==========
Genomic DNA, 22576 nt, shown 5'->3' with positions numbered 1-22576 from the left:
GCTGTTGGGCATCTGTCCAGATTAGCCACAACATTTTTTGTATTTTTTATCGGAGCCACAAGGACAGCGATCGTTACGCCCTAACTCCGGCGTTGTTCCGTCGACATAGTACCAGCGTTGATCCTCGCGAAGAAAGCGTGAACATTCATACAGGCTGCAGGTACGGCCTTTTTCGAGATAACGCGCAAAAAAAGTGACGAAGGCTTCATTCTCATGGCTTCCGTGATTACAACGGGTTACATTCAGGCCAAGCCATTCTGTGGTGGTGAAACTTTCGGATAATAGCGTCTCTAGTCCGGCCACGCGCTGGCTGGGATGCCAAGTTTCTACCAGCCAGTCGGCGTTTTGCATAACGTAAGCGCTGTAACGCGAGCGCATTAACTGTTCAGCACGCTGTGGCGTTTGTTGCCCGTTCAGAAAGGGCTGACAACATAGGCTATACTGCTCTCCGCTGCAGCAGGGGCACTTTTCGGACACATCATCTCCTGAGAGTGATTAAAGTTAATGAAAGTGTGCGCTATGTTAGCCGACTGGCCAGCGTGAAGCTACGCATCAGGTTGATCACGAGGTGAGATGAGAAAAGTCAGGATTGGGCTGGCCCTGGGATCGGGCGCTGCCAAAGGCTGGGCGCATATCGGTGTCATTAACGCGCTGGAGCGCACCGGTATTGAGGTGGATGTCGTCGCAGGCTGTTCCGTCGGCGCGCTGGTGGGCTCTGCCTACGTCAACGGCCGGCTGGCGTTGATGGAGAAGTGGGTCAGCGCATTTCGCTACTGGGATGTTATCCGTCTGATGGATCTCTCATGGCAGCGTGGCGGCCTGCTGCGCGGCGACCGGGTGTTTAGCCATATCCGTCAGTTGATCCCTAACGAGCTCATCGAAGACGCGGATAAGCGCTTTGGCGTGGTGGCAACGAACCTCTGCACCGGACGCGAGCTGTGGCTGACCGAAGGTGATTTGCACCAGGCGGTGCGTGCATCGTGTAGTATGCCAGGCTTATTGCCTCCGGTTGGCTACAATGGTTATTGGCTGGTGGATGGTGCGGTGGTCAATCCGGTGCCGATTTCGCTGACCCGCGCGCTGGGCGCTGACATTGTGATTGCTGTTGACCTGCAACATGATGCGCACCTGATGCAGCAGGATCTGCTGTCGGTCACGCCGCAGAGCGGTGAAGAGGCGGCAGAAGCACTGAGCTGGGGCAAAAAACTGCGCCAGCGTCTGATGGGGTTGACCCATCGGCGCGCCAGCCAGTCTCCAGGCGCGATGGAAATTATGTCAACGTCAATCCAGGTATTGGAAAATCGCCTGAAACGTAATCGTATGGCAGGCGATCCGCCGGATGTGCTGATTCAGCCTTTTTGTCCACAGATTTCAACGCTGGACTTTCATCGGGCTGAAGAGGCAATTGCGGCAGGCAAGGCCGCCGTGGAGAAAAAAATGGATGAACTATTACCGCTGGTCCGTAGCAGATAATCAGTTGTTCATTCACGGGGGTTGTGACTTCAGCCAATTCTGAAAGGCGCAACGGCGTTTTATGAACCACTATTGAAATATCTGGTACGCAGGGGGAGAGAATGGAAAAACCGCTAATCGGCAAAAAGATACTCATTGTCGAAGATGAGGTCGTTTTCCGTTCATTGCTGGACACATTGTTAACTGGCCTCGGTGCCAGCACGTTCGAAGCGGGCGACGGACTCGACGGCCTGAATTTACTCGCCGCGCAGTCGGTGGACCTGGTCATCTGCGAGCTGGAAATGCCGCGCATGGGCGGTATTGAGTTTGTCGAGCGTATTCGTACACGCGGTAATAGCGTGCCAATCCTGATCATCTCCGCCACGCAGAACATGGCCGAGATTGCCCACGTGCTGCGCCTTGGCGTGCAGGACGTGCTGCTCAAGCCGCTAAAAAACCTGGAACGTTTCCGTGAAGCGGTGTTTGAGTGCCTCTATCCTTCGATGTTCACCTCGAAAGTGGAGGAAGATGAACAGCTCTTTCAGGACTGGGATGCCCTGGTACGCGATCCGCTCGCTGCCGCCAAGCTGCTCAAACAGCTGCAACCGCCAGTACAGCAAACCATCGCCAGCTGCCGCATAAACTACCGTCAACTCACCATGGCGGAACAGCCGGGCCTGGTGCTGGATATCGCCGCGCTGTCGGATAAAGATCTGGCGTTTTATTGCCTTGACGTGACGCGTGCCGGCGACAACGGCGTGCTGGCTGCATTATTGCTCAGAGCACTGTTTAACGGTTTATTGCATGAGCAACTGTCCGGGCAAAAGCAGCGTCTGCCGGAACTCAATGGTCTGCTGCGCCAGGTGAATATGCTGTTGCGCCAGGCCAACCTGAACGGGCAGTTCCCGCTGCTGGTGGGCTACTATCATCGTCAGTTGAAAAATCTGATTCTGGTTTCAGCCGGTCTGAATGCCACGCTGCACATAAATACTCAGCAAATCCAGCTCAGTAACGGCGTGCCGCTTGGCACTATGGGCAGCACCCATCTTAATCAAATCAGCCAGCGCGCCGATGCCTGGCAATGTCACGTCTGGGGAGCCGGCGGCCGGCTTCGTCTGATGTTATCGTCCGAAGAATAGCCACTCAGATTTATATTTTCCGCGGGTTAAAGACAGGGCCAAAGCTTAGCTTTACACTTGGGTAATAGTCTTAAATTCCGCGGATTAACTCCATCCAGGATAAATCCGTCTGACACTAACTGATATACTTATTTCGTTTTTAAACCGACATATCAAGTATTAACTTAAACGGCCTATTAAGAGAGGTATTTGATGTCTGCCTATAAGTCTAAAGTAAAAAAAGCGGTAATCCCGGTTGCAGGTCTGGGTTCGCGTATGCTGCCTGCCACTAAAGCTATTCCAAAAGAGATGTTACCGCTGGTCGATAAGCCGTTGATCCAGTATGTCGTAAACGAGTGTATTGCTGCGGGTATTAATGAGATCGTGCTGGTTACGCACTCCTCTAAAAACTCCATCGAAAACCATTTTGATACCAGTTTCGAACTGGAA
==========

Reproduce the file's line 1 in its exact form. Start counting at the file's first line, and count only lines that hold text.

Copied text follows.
Genomic DNA, 22576 nt, shown 5'->3' with positions numbered 1-22576 from the left: